For me reality is contingent and contextual in any case, and it is what we say it is, but not always shared and consensual. Even if VR is machine generated imagination it can provide real experiences, which may be more valid simply because they are not 'imagined' and hence unreal.

Its a pity VR is not more a part of our shared discourse. It plainly has a lot to teach us.
 
Fabulous article. Thank you for finding and sharing it. Its good to be reminded that VR is also part of the picture.But I think it adds another dimension that merits deeper thought and exploration, courtesy of tech, rather than being a competitor. It may be a generational, thing but I think that for some VR takes over what imagination used to do, so it adds that concrete discipline of playing with tech whereas we never imagined that imagination could have that level of structured inquiry.

For me reality is contingent and contextual in any case, and it is what we say it is, but not always shared and consensual. Even if VR is machine generated imagination it can provide real experiences, which may be more valid simply because they are not 'imagined' and hence unreal.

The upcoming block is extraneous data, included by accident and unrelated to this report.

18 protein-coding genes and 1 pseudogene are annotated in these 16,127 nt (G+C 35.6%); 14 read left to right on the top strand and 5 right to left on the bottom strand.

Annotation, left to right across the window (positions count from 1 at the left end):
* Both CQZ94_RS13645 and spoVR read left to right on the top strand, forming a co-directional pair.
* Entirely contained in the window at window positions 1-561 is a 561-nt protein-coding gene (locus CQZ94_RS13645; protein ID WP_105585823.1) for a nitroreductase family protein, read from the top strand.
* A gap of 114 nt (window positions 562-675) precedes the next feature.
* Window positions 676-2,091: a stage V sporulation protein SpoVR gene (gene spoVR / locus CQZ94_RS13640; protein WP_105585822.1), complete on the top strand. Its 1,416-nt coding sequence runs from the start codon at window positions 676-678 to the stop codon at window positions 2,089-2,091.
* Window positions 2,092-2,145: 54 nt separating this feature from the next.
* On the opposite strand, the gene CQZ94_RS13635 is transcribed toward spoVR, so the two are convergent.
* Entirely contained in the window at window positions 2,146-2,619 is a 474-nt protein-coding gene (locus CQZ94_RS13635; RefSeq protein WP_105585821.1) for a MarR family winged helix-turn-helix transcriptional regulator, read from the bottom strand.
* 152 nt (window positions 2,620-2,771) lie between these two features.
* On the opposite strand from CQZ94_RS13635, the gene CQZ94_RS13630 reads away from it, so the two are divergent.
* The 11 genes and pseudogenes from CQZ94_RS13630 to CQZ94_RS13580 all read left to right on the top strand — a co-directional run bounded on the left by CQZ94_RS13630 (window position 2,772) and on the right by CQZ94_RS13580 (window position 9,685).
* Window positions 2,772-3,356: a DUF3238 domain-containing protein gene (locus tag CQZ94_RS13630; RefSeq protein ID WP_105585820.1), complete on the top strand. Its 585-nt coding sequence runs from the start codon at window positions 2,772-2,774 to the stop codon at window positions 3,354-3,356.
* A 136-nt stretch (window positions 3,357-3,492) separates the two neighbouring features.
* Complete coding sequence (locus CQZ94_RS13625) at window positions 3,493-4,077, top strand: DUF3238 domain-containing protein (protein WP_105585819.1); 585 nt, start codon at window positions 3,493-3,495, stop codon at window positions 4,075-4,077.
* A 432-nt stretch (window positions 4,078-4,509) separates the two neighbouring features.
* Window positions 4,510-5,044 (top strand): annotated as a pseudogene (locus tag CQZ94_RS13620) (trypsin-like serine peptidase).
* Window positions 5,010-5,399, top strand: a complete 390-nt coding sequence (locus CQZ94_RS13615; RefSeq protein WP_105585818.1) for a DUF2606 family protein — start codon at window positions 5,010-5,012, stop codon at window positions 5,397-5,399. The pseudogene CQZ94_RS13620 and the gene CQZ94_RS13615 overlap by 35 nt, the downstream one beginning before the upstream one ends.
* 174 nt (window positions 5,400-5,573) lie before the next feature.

Its a pity VR is not more a part of our shared discourse. It plainly has a lot to teach us.
come on Mike, these are materialists neuroscience nerds... they are doing their own version of shut-up-and-calculate:

“It’s not real, but it doesn’t matter,” Slater said, watching me. “In some sense, it’s a real experience.”

well sure... I mean if you believe reality is "out there" (i.e. outside of yr mind)

happy to host (roast :)) any of them on Skeptiko.
 
Have been meaning to respond in this thread for a while now...

Kevin, I very much appreciated your post on the first page of this thread re the significance of Christianity and the error of Joseph Atwill's thesis. It provided very welcome balance and recognition with thoughtfully presented detail. Kudos!

That said, it took me a while to decide to press the "like" button because of qualms re your second list:

Some of the great contributions Christianity has made through the centuries